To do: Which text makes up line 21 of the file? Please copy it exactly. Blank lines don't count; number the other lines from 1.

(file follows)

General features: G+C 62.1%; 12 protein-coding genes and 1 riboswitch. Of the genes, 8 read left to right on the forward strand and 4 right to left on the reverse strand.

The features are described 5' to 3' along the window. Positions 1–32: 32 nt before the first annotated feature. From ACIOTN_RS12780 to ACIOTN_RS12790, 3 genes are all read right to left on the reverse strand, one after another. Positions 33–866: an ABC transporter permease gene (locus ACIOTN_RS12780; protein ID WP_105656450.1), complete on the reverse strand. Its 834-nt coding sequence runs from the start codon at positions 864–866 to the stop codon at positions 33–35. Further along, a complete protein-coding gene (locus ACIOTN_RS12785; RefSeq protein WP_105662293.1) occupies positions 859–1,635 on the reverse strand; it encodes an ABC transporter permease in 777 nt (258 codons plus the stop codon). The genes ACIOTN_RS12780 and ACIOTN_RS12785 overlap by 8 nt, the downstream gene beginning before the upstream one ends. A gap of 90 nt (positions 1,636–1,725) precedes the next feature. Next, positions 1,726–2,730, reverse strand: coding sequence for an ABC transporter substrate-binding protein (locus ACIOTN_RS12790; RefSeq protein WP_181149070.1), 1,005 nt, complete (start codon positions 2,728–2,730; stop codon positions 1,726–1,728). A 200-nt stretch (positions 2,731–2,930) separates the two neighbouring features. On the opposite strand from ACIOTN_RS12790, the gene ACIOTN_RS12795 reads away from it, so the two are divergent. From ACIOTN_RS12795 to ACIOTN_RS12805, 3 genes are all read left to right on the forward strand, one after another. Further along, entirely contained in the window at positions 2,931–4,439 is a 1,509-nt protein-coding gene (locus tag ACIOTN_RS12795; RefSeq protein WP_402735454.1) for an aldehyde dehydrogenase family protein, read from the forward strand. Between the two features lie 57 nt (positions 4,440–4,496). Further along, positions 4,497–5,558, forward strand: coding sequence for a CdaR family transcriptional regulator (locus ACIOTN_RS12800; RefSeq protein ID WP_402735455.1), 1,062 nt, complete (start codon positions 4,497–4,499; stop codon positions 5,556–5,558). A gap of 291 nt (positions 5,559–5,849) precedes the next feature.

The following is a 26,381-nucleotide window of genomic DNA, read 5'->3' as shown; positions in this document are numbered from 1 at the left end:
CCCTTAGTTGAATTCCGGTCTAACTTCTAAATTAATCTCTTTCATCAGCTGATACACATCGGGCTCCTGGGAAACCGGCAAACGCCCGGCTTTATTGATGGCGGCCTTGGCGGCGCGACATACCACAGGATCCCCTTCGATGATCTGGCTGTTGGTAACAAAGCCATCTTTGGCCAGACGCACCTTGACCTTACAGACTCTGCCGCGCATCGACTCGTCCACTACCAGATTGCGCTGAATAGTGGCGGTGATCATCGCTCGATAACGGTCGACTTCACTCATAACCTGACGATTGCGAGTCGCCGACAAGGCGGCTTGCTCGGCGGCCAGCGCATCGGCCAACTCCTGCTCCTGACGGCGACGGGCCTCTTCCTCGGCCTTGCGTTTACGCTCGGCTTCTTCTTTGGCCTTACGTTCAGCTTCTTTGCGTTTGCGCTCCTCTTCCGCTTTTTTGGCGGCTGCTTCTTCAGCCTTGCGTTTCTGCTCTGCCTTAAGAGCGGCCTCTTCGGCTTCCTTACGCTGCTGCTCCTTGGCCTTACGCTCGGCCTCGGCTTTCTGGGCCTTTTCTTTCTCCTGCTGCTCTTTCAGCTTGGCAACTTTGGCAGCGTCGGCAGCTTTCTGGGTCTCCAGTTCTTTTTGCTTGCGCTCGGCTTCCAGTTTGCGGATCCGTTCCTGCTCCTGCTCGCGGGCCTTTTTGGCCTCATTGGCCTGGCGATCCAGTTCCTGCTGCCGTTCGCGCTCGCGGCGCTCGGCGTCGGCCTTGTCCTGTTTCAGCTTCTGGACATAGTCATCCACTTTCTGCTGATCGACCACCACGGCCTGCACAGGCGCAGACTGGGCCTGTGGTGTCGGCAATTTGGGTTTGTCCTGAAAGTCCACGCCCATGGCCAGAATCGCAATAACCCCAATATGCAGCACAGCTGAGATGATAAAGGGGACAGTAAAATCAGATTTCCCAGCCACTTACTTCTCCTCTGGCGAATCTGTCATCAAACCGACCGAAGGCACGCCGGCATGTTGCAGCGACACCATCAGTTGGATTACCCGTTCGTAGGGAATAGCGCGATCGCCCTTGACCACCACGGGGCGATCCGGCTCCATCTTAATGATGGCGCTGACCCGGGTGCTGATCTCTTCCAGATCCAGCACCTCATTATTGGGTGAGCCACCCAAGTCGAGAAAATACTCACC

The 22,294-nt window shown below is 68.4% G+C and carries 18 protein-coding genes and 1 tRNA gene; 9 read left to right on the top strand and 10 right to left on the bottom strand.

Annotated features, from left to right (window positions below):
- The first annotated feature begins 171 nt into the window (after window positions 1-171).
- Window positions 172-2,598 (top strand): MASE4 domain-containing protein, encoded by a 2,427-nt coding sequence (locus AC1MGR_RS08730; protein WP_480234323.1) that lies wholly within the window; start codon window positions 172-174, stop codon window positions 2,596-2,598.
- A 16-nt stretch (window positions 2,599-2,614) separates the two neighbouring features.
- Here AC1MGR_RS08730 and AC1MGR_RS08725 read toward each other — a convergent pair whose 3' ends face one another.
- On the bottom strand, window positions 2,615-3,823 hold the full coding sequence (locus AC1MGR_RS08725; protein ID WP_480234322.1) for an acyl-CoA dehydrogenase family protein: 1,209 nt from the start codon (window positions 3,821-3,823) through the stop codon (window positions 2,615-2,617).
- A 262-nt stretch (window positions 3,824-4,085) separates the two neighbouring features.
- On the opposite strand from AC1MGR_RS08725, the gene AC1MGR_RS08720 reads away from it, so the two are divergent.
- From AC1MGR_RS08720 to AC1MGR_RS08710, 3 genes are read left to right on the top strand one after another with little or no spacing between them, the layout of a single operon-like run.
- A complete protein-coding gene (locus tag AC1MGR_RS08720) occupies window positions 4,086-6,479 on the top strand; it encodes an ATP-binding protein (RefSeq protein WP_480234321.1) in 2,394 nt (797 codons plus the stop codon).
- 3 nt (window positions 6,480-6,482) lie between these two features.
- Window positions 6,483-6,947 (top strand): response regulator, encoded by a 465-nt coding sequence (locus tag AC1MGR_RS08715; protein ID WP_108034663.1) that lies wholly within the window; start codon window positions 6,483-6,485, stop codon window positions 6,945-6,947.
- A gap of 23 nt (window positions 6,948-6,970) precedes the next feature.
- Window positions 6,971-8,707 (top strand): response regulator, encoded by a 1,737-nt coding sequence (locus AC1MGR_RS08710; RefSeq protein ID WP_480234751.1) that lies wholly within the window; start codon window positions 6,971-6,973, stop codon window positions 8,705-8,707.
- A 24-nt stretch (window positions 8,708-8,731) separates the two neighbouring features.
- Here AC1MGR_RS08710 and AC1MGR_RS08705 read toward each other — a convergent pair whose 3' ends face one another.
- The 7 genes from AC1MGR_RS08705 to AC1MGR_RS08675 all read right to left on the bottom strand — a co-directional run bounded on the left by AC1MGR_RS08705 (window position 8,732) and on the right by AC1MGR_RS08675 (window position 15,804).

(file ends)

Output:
- Here AC1MGR_RS08710 and AC1MGR_RS08705 read toward each other — a convergent pair whose 3' ends face one another.